In the near future, drive-in theatres are turned into concentration camps for the undesirable and unemployed.
For those of you who are wondering what I’m on about, ‘Ozploitation’ is an Australian exploitation movie, a highly under-rated film genre that had a-lot of influence of upcoming film-makers of the time including Quentin Tarantino.
Now I will be honest with you, when I first viewed this film I thought it was a bigger budget Troma release (I was wrong. It definitely has the same vibe, that is certainly no bad comparison and also gives you a sense of what the film is like.
The cast do a well enough job of keeping your attention and entertained but honestly credit has to be given to writer Peter Carey for supplying us with a highly intriguing story that Director Brian Trenchard-Smith brought to our screens, and did a damn good job of it too.
Talking of Brian Trenchard-Smith, he envisaged a sequel to this feature but as the film was not successful commercially, that sequel was never made. I’d love to know what ideas he had for that sequel, or was it even more of a prequel? He’s still in the film-making business so you never know….
“Dead End Drive-In” is a must see film for anyone who’s a fan of 80’s films, apocalyptic films or even just for the action. I rank it very highly.
If you want to see the “Dead End Drive-In” trailer then just click on the video below:
Miscellaneous facts about the film:
Two of the films playing at the drive-in in the film are Dragon Flies (1975) and Escape 2000 (1982), also directed by Brian Trenchard-Smith.
On the audio commentary for the Region 1 DVD, director Brian Trenchard-Smith states that U.S. distributor New World Pictures originally planned to follow the example set by American International and their release of Mad Max (1979) by issuing the movie with a new voice track featuring American performers re-voicing the Australian actors. However, the dubbing turned out so poorly, the company decided to release the film with the original performances intact.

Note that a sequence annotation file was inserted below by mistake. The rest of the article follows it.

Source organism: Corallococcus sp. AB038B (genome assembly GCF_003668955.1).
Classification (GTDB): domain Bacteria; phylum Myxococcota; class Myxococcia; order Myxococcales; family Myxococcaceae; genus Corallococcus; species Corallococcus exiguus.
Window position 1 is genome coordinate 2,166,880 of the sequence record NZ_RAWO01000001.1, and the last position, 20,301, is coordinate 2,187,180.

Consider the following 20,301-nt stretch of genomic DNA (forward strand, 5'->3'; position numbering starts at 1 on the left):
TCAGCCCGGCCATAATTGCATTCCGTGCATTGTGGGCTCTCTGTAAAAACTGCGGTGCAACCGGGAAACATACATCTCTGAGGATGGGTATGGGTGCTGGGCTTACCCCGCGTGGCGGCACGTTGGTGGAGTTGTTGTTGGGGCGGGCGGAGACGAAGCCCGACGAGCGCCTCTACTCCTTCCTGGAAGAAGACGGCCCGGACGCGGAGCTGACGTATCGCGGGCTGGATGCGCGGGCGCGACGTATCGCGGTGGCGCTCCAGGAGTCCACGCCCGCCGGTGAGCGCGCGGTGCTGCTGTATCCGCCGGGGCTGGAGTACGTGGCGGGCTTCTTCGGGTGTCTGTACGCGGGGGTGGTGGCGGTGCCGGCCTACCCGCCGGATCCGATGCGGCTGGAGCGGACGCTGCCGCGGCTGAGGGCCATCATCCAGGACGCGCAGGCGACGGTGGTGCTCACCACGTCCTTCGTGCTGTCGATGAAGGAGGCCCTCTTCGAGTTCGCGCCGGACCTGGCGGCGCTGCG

Apparently, to get the part in this picture, actor Ned Manning allegedly told director Brian Trenchard-Smith he was twenty-four years old, but in reality, at the time of casting, was thirty-six years of age.
Director Brian Trenchard-Smith has described this film as “Part Mad Max (1979), part The Exterminating Angel (1962)”.
As a youth, in 1970 and with his father, director Brian Trenchard-Smith had gone to the very same drive-in which is seen in this film to see Sam Peckinpah’s Major Dundee (1965).
The make and model of the Chevy car seen in this movie was a red 1956 Chevrolet.
This filmed adaptation of writer Peter Carey’s short-story ‘Crabs’ was made and released about seven years after the short-story was first published in Carey’s book ‘The Fat Man in History’ in 1979.
The production shoot for this picture went for thirty-five days. These were split days, principal photography starting late afternoon at around 3pm and going to the early hours of the morning at around 5am. This was because most of the film is set at night.
The drive-in location seen in this film had closed down when the movie was filmed in 1985. The drive-in has now been demolished and no longer exists.
The name of the drive-in seen in this film was “The Star Drive-in”.
This movie’s director Brian Trenchard-Smith included the exploding head scene from his earlier flick Escape 2000 (1982) during one of the shots of movies screening at the drive-in. The scene had caused that picture to garner an R-rating in the USA by the MPAA but this movie was not rated such.
The name for the car culture kids who live at the drive-in was Carboys.
Four hundred car wrecks were used as cars in the drive-in. They cost the production $100 (Australian) each.
The movie poster seen early in the film was for the fictitious film “Rambo 8: Rambo takes Russia”.
The movie’s hot soundtrack featured chart also-rans i.e. second to top of the pops level rock songs, the rights bought for about $8000 (Australian).